With the NFL Combine starting tomorrow, the speculation about which athlete will end up on which team and why is amongst us. Many draft experts, including Mike Mayock, the NFL Network’s Lead Draft Analyst, believe that the offensive line is a weak group.
This post got me started down a mental wormhole that I couldn’t get out of until I put my thoughts on paper. So here we go. Geoff Schwartz, former NFL tackle, pointed out using the graphic below that after the CBA rules changed the training camp practice allowances, effectively eliminating two-a-days from the players schedule, that highly drafted offensive linemen are not living up to their expectations. While I agree with Geoff’s assessment that repetitions are a requirement to players achieving their potential, I think there is a bigger reason that top drafted offensive linemen don’t live up to the expectations that come with being a top draft pick other hand practice time. I think teams that miss on offensive linemen are confused as to what is important in an offensive lineman. Teams get caught up in the measurables. It’s easy for scouts and GM’s to sell one another on a 40 time, a vertical jump, bench press repetitions, or arm length, and hand size.
Don’t get me wrong, you’ve got to have to meet the baseline of size, speed, and strength. These will all be on display in abundance at the NFL Scouting Combine in the next several weeks in Indianapolis. And to be a top draft pick, you had better be well above that baseline that is the minimum acceptable for the position you are intending to play. Simply, if you are bigger, faster, and stronger than another guy playing the same position, then you have more POTENTIAL for a greater upside. That can’t be discounted. But, what does a guy need to achieve his potential? And what are teams missing?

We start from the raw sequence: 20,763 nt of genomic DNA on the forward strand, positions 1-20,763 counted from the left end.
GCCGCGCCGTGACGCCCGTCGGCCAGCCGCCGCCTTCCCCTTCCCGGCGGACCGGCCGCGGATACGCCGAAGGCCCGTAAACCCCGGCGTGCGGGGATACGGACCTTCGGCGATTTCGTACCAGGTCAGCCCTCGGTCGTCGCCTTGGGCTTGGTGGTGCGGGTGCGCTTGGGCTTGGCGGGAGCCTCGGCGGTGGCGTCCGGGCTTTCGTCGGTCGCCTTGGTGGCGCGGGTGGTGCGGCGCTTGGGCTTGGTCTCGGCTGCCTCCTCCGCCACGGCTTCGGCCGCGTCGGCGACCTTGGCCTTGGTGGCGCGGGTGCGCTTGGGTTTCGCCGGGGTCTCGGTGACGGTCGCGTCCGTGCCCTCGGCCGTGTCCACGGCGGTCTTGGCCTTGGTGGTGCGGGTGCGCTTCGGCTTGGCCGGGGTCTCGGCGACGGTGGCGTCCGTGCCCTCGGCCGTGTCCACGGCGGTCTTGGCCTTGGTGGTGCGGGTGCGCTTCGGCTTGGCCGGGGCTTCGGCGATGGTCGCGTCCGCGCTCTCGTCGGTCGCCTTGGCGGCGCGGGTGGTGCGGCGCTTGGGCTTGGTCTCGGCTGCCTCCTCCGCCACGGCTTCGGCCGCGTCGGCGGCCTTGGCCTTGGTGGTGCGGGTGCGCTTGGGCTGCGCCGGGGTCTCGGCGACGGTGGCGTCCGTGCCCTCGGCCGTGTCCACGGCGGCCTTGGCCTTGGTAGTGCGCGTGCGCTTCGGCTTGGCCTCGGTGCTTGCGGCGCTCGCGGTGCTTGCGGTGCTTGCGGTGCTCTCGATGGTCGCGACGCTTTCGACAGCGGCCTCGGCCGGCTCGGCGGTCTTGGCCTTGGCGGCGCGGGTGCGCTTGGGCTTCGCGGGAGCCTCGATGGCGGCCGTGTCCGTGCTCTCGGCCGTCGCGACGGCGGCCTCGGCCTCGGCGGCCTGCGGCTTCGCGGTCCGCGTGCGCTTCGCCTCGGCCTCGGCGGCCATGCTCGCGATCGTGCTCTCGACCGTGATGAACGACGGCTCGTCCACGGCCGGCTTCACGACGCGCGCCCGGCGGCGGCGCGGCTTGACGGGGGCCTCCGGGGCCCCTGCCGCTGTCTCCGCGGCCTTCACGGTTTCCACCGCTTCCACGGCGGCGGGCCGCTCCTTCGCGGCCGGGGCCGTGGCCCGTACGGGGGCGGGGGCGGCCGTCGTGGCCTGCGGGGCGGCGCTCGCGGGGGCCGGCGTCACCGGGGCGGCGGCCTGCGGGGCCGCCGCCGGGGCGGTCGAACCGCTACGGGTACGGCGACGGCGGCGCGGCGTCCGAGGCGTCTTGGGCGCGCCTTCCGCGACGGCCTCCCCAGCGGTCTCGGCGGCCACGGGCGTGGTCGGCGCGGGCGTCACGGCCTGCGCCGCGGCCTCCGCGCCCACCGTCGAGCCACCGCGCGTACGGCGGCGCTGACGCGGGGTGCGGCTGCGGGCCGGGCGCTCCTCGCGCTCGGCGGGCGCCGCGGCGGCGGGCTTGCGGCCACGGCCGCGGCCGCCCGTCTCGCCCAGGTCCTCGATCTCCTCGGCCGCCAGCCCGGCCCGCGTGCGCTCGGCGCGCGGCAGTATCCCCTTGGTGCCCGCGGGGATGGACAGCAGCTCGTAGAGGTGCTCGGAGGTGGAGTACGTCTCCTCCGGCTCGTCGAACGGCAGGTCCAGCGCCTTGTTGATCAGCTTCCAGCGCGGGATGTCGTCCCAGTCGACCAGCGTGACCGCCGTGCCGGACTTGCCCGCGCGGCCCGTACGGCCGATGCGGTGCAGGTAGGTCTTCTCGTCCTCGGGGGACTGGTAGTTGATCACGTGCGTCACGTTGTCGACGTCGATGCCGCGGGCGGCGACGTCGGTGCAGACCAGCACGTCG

Other than the quarterback position, offensive line is the most mentally demanding position on the football field. Lineman are in a constant state of evaluating the opponents alignments, movements, stance, looking for visual queues that are constantly changing up until the final second of the play clock. Along with this visual processing, five guys must communicate effectively with one another and with the quarterback and perhaps the tight ends and running backs. Breaking the huddle, a player hop-steps to the line-of-scrimmage, armed with a play and an audible, based on what the defense presents. The first task all offensive lineman have is remembering the play (s) called in the huddle along with the potential pitfalls of that play and the calls that may come up according to what the defense shows. I would use a mental/visual checklist with every play that was written into my notebook and studied for hours on a weekly basis that looked something like this:
- Play (I Right 50 Slant)
- Over 4-3 Front (Single to Mike)
- Over 4-3 Front (Will Walked up on LOS- Possible Weak Dog-Alert Gang)
- Under Wink Front-Sam on LOS (A to Mike)
- Under Wink Front-Tight Nose Guard (Alert Strong Dog-check to 60 Straight Boss)